"Having a support system and social connectedness promotes good mental health and reduces risk of suicide," the program download states. "A 'check-in' allows veterans to know they are cared for and that help is available during a mental health crisis or in times of need."

Jeffrey Hoelscher, a public affairs officer with the Department of Veterans Affairs, said the VA has several ongoing suicide prevention efforts at Harry S. Truman Memorial Veterans' Hospital:

- A suicide prevention team provides support and training for staff.

- It provides intensive follow-ups for veterans known or identified to be at high risk of suicide (in weekly appointments).

- It maintains weekly contact with high-risk veterans through the REACH program.

- It offers outreach programs to see veterans (who cannot easily travel) in their homes.

- Behavioral health providers are integrated into each of the hospital's community-based outpatient clinics (like the one in Jefferson City).

- Behavioral health providers are embedded in primary care clinics within the hospital.

- The hospital uses VA- specific videoconferencing to offer behavioral health care remotely. The hospital has completed an average of 980 video appointments monthly since June.

Heroes Outreach Program

Unfortunately, Morlock said, many veterans wish to remain alone. They avoid contact with people who don't share their life experiences.

Shortly after retiring from the Army and taking a great job in Idaho, Morlock's wife left him.

Despondent, he tried to overdose on prescription pills. That didn't work. Later, he shot himself in the head. He died, but doctors were able to revive him three times.

Now, he understands that after he left the service, the camaraderie and the shared experiences he had were missing from his life. And, if he'd had someone to speak with, whom he didn't have to explain things to, he would have been much more comfortable.

In 2016, after learning 22 U.S. veterans kill themselves each day (the number has since risen to 25), Morlock set out to make a change.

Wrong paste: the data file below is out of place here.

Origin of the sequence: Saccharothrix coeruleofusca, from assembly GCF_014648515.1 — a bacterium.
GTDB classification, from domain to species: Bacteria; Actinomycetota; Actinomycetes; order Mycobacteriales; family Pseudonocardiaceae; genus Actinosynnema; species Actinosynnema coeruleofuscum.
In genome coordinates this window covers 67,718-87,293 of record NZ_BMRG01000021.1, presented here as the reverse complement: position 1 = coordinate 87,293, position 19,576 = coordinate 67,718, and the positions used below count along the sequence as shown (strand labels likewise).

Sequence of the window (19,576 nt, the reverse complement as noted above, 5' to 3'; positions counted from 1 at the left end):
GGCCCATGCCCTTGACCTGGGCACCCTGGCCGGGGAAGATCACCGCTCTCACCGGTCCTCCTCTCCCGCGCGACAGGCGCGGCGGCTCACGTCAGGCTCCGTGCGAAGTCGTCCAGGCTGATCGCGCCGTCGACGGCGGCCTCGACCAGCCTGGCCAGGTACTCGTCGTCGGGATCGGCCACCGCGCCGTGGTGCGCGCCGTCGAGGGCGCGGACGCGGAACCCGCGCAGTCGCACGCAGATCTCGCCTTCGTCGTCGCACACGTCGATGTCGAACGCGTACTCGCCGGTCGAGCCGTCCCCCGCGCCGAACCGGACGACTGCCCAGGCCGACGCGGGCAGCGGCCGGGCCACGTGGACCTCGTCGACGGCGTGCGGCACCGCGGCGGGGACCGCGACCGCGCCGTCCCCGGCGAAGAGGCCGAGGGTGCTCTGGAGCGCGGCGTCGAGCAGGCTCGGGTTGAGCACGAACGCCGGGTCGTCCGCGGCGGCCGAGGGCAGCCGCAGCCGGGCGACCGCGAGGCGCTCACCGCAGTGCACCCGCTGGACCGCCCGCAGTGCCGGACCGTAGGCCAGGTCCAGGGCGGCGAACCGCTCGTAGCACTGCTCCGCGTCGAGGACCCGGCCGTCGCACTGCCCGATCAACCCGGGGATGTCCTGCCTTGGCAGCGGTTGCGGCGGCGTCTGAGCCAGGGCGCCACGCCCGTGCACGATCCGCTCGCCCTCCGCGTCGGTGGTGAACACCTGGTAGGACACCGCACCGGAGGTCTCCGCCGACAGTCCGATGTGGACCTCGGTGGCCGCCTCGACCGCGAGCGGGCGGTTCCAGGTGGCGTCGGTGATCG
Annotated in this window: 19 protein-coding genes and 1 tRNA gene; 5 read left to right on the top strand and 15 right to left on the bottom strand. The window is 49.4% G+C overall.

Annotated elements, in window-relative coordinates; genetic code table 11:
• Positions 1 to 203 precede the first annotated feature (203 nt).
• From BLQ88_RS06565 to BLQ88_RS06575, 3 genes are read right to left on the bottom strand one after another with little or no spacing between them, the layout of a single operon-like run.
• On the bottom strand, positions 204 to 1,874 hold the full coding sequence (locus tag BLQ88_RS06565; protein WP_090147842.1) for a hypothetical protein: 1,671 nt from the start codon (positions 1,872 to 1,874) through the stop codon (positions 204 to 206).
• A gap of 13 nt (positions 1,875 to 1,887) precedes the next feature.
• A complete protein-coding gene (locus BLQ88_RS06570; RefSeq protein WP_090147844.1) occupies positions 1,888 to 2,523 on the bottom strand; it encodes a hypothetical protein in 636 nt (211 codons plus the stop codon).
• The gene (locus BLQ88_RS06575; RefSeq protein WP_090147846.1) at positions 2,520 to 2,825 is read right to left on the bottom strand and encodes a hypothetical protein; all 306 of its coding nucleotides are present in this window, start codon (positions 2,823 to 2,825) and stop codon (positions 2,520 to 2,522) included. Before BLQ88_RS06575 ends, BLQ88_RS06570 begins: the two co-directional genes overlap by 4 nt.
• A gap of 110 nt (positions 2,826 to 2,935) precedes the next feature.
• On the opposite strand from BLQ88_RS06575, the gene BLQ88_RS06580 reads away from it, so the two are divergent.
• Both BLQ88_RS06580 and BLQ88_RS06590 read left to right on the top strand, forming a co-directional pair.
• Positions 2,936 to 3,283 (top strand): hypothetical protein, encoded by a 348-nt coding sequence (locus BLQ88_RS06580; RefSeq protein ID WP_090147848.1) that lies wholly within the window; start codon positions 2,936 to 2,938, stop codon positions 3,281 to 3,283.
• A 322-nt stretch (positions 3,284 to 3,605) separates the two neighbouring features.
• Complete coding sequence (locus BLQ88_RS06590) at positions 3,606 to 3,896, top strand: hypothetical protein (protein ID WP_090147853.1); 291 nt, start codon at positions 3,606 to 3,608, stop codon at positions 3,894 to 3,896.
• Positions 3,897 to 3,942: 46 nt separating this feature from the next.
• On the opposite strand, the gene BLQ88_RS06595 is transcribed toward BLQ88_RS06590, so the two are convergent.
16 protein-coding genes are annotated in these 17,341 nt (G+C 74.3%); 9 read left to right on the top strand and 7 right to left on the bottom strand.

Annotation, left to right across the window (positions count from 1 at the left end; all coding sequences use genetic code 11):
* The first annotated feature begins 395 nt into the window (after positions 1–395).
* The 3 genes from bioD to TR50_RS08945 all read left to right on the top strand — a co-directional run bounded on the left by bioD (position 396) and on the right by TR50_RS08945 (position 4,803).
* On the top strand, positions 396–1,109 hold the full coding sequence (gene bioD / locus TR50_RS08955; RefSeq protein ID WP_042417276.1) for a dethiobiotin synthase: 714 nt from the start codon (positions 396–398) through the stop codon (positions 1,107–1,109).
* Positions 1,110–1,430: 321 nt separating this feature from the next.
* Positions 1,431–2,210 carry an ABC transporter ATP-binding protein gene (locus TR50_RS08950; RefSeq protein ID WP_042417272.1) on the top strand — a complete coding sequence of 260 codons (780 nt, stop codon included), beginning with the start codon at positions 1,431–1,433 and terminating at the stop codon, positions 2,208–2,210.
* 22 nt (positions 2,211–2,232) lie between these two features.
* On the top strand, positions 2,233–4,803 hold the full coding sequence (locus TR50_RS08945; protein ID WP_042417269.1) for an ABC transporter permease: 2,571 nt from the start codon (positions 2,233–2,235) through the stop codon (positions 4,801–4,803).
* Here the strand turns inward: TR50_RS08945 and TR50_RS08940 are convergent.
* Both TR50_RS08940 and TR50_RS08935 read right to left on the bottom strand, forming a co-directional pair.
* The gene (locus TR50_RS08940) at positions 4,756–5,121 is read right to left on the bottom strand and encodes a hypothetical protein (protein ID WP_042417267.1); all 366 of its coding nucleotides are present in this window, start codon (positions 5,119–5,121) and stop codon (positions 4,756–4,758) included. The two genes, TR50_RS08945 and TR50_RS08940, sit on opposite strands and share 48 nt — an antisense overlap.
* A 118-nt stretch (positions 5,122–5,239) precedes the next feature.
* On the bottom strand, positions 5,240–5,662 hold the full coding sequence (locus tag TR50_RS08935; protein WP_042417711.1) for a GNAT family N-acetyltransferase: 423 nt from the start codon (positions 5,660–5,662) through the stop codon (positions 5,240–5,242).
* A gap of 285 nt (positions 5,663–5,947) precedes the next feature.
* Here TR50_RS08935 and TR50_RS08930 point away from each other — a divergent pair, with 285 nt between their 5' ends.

He started the Heroes Outreach Program in Mid-Missouri, which essentially gives veterans the chance once a week to sit down with other veterans in their communities and have a cup of coffee or enjoy a meal.

Morlock reaches out to veterans to say, "I understand."

"I looked at my situation and what it was that brought me to that point," he said. "I wondered what could have existed that might have kept me from getting there."

It all came down to being alone, he said.

"There was nobody there for me to talk to," Morlock said. "In the military, we didn't know anything about (post traumatic stress disorder).

"I was just left out there to flounder — and I did. So, I wanted to create something that would help my fellow soldiers and veterans to not reach that point."

The Heroes Outreach Program offers evening gatherings and weekly morning coffee talks. Some involve guest speakers, but many don't, allowing veterans to share their stories. Contact information is available on the program website.

In Jefferson City, the talks are at 9 a.m. at the Disabled American Veterans, 5054 Monticello Road.

Veterans also meet 9 a.m. Mondays at the Gathering Place, 318 S. Oak St., California.

Meetings are at 6 p.m. Mondays at Pioneer Cafe, 801 W. Newton St., Versailles; 6 p.m. Wednesdays at Golden Corral, 3734 Osage Beach Parkway, Osage Beach; and 6 p.m. Thursdays at Silver Dollar Restaurant, 20 Acorn Drive, Eldon.

Springfield also has morning and evening meetings.